Much like their biological counterparts, computer viruses wreak havoc once they enter the host; in this case, a computer. Viruses are self-replicating pieces of code that attach onto your files and applications, and cause your computer to do things you don’t want it to do. With symptoms similar to a ‘common cold’ in humans, viruses spread rapidly through networks, causing billions of dollars worth of damage in a short span of time.

Here’s how viruses work:

A file virus attaches itself to a file, usually an executable application, such as a word processing programme or a spreadsheet application. In general, file viruses do not infect data files. However, data files are liable to contain executable codes, such as macros, which may be used by viruses or Trojan Horses. Text files, such as batch files and postscript files, contain commands that can be compiled or interpreted by another programme are potential targets for malware.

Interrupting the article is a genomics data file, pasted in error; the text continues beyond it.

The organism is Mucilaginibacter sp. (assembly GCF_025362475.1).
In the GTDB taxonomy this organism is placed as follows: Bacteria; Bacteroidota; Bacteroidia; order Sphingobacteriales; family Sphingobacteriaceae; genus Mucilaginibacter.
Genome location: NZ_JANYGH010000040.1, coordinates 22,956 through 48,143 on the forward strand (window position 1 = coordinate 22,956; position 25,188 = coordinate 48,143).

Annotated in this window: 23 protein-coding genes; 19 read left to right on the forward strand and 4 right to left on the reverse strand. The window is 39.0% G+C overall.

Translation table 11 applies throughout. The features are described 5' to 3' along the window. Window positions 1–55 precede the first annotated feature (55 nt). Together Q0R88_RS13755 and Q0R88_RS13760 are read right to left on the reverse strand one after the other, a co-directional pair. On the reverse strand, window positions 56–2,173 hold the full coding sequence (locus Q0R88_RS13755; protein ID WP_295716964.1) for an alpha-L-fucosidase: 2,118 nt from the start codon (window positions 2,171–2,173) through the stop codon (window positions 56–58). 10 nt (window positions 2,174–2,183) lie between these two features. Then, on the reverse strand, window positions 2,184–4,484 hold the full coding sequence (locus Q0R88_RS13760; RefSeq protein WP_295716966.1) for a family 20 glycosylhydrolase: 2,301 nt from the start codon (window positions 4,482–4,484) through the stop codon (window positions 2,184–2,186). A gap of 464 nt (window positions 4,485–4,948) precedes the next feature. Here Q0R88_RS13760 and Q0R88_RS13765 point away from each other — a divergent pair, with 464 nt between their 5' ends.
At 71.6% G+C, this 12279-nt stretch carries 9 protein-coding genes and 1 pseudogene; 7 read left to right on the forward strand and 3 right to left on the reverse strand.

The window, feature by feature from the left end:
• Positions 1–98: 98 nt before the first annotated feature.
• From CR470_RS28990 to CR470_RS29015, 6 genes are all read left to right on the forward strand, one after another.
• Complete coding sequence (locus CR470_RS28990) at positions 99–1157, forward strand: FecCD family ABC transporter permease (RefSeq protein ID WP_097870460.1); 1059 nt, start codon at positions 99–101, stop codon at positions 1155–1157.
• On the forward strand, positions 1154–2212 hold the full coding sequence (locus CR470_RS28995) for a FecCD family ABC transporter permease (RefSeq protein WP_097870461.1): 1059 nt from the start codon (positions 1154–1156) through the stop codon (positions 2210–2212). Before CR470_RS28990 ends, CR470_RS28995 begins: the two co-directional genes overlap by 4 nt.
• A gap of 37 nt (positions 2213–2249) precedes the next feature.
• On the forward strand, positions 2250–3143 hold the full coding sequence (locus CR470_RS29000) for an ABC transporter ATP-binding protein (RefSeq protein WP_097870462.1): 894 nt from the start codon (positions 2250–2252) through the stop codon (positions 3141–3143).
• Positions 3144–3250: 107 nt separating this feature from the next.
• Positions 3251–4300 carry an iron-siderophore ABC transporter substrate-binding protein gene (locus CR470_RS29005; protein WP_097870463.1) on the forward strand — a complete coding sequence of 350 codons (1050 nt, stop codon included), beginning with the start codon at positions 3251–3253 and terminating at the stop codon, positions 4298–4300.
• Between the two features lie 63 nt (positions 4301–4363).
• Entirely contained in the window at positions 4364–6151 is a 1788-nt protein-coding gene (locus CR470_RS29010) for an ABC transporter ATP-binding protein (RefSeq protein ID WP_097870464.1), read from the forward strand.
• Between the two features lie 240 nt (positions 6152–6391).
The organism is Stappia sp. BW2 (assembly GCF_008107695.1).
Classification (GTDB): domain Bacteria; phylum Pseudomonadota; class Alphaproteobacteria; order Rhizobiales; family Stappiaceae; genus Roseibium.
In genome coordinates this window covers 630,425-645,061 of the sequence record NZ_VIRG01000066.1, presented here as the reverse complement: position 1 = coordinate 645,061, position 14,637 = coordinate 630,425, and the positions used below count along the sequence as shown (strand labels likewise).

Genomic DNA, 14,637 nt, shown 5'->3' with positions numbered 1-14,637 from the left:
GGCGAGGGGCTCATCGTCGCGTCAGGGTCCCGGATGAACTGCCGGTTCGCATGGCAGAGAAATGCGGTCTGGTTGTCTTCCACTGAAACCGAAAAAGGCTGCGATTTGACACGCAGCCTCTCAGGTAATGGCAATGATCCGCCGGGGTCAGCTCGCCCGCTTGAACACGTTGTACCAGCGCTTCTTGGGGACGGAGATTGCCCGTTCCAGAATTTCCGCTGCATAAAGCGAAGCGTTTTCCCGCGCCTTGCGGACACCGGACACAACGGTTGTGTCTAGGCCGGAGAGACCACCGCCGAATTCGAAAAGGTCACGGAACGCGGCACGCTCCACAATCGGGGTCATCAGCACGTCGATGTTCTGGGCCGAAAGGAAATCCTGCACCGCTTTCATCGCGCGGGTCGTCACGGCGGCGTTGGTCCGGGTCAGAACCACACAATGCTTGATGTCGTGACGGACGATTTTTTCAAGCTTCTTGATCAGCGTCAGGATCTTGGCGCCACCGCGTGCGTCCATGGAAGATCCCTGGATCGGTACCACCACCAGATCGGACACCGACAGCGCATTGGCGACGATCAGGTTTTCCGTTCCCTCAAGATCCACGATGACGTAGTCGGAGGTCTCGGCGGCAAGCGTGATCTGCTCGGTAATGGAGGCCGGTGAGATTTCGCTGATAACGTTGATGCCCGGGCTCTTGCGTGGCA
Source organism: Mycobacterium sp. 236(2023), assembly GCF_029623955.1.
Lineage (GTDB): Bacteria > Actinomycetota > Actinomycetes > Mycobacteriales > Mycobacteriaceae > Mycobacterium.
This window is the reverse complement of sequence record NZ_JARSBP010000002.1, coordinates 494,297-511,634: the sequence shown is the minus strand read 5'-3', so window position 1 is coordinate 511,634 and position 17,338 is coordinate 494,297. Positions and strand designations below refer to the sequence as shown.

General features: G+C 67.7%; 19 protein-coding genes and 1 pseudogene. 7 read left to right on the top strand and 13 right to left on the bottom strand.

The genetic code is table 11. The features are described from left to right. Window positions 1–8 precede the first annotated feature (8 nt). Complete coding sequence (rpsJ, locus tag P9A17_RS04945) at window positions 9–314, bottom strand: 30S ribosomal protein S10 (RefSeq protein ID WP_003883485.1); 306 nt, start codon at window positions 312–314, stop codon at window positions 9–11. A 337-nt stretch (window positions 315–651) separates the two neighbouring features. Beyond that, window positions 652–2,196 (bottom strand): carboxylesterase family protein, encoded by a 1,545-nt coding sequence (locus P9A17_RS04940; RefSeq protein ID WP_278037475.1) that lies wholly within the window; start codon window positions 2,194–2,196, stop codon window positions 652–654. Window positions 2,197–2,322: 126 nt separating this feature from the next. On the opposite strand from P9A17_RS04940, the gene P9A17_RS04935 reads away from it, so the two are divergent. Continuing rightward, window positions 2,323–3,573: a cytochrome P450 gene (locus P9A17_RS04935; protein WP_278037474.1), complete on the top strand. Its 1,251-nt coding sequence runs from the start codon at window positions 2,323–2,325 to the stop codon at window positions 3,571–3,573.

Boot sector viruses alter the programme that is in the first sector of every DOS-formatted disk. Generally, a boot sector virus executes its own code, and then affects the PC start-up process.

Multipartite viruses have some of the features of both the above-mentioned types of viruses. Typically, when an infected file is executed, it infects the hard disk boot sector or partition sector and thus infects subsequent disks used on the target system.

Macro viruses typically infect files such as Word templates so that subsequently edited documents are contaminated with the infected macros.

Polymorphic viruses change code whenever they pass through another machine.

Stealth viruses work by making the user believe that the infected file is not infected.

Viruses work in a variety of ways to disrupt your computer, but the most common method is to simply overburden your machine by repeating the same messages over and over via rapid self-replications, eventually crashing the system. In addition, a computer virus may not take effect immediately. It can sit undetected in computer systems for months waiting for the right operation to trigger it into action. By that time, it may be too late!

Stay tuned to the next article where you will learn the symptoms or signs that your computer has been infected by a virus!